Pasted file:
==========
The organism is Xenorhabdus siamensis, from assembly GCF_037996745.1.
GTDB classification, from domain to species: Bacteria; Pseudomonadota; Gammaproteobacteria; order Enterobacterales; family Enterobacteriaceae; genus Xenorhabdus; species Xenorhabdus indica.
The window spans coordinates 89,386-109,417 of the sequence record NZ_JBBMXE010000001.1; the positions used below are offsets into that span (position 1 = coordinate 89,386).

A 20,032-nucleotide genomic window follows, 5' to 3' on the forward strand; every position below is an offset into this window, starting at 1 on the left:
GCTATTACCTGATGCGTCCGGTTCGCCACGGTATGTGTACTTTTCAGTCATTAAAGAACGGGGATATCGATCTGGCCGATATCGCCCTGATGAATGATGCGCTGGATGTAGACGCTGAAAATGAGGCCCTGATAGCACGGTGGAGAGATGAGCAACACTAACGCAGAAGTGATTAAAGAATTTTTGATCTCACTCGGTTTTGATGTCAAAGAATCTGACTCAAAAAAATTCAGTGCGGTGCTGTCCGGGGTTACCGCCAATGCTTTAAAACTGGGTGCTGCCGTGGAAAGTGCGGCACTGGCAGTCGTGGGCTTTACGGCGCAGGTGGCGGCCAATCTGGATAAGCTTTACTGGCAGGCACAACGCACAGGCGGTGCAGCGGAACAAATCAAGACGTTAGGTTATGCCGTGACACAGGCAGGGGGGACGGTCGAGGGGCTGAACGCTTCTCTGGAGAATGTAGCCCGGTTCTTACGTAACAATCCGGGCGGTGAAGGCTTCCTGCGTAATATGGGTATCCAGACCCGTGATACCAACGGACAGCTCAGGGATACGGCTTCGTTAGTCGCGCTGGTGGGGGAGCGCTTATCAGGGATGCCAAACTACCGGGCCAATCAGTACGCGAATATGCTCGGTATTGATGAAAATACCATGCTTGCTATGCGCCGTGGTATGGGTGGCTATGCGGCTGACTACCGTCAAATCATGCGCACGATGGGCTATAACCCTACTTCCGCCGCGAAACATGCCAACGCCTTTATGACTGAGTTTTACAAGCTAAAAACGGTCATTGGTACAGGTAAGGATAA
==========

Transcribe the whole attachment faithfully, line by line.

The organism is Xenorhabdus siamensis, from assembly GCF_037996745.1.
GTDB classification, from domain to species: Bacteria; Pseudomonadota; Gammaproteobacteria; order Enterobacterales; family Enterobacteriaceae; genus Xenorhabdus; species Xenorhabdus indica.
The window spans coordinates 89,386-109,417 of the sequence record NZ_JBBMXE010000001.1; the positions used below are offsets into that span (position 1 = coordinate 89,386).

A 20,032-nucleotide genomic window follows, 5' to 3' on the forward strand; every position below is an offset into this window, starting at 1 on the left:
GCTATTACCTGATGCGTCCGGTTCGCCACGGTATGTGTACTTTTCAGTCATTAAAGAACGGGGATATCGATCTGGCCGATATCGCCCTGATGAATGATGCGCTGGATGTAGACGCTGAAAATGAGGCCCTGATAGCACGGTGGAGAGATGAGCAACACTAACGCAGAAGTGATTAAAGAATTTTTGATCTCACTCGGTTTTGATGTCAAAGAATCTGACTCAAAAAAATTCAGTGCGGTGCTGTCCGGGGTTACCGCCAATGCTTTAAAACTGGGTGCTGCCGTGGAAAGTGCGGCACTGGCAGTCGTGGGCTTTACGGCGCAGGTGGCGGCCAATCTGGATAAGCTTTACTGGCAGGCACAACGCACAGGCGGTGCAGCGGAACAAATCAAGACGTTAGGTTATGCCGTGACACAGGCAGGGGGGACGGTCGAGGGGCTGAACGCTTCTCTGGAGAATGTAGCCCGGTTCTTACGTAACAATCCGGGCGGTGAAGGCTTCCTGCGTAATATGGGTATCCAGACCCGTGATACCAACGGACAGCTCAGGGATACGGCTTCGTTAGTCGCGCTGGTGGGGGAGCGCTTATCAGGGATGCCAAACTACCGGGCCAATCAGTACGCGAATATGCTCGGTATTGATGAAAATACCATGCTTGCTATGCGCCGTGGTATGGGTGGCTATGCGGCTGACTACCGTCAAATCATGCGCACGATGGGCTATAACCCTACTTCCGCCGCGAAACATGCCAACGCCTTTATGACTGAGTTTTACAAGCTAAAAACGGTCATTGGTACAGGTAAGGATAA